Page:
About Ovarian Cancer Canada



Ovarian Cancer Canada is the country’s only national charity dedicated to overcoming the most fatal women’s cancer.


Ovarian Cancer Canada provides leadership by:


.  Supporting women living with the disease and their families

.  Raising awareness among the general public and health care professionals

.  Funding research to develop early detection techniques, improved treatments and  ultimately a cure.


Every day five Canadian women die from ovarian cancer.

There is no reliable screening test for this disease. No vaccine to prevent it.

…But there is hope.


 


For more information see www.ovariancanada.org


 

February 8, 2017

Five minutes can help change lives

Donna Pepin

Having received an initial diagnosis of ovarian cancer in 2006, Donna Pepin is currently facing recurrence. But she refuses to let her diagnosis get in the way of her making a difference as an advocate for the cause.

“It’s empowering to take action in the face of this disease,” says Donna. “As a cancer patient it can feel like the cancer is in control, but by advocating I am taking back some of that power. For me, speaking out has been cathartic, it's a huge part of my ongoing healing process.”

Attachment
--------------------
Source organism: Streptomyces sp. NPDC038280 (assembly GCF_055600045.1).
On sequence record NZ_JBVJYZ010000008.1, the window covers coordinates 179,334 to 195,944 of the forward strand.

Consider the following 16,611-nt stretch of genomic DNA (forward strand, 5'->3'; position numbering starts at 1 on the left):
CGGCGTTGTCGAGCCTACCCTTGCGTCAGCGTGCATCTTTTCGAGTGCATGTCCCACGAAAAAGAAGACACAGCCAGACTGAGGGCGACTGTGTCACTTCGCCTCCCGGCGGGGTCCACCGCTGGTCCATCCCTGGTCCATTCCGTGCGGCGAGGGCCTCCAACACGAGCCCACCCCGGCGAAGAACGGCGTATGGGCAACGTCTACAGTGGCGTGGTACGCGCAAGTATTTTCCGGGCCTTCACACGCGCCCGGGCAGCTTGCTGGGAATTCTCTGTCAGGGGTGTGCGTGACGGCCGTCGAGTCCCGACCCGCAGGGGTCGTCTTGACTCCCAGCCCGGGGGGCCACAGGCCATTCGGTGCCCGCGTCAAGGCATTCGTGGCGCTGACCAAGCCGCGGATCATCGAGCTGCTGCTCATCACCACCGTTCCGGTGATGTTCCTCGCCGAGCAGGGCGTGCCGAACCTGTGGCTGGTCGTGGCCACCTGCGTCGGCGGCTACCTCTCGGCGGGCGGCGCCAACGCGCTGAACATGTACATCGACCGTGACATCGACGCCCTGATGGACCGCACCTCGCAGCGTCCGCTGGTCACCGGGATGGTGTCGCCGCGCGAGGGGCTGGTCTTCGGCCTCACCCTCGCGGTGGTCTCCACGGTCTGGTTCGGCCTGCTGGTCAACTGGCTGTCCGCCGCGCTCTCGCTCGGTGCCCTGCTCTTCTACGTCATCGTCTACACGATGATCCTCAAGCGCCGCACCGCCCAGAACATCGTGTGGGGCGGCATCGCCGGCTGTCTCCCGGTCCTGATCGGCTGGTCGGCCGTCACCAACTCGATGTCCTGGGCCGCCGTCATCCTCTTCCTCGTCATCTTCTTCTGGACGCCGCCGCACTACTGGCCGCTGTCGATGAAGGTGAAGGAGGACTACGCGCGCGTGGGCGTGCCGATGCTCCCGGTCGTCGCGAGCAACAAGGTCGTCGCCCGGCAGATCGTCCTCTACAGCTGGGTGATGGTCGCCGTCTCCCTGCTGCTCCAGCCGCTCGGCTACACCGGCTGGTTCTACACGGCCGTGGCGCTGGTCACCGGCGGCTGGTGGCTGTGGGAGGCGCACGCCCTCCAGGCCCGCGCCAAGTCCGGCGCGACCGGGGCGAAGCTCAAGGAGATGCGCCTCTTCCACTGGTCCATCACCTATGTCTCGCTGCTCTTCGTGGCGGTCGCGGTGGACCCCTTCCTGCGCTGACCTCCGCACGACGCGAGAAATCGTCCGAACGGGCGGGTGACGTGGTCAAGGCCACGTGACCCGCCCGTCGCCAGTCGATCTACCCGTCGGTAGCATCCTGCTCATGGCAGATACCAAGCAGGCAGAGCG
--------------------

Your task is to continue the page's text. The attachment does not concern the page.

Survival rates for ovarian cancer have not significantly improved in 50 years. This reality is unacceptable and unjust.

To incite changes that will lead to women with ovarian cancer living better and longer, Canadians are calling on government to support an immediate additional investment of $10 million in research funding and better access to treatments.

Your help – everyone’s help – is urgently needed.

“As someone who has survived the disease, I feel like I have an obligation to women everywhere because we deserve better,” says Donna. “Women are powerful, especially when we are working together. It’s time for Canadian women to stand and be counted – government needs to step up and do a better job in approving new drugs for ovarian cancer patients, and government needs to increase funding for medical research.”

More research will help advance progress in disease prevention and development of effective treatments, where current options are limited.

“Today, Canadian women who may benefit from new approved treatments cannot access them due to pending decisions on drug funding,” says Kelly Grover, Vice-President, National Programs and Partners, at Ovarian Cancer Canada. “There simply isn’t the time to wait. We need to press our elected representatives to do better.”

Kelly Grover and volunteer Barb Fleming on Parliament Hill

It’s about time for all concerned Canadians to speak out – loudly and en masse – to ensure all our voices are heard and to spur government action against ovarian cancer.

How to get involved

All it takes is five minutes to raise your concerns with your local elected representatives. Go to the Advocate page of ovariancanada.org to have your voice heard.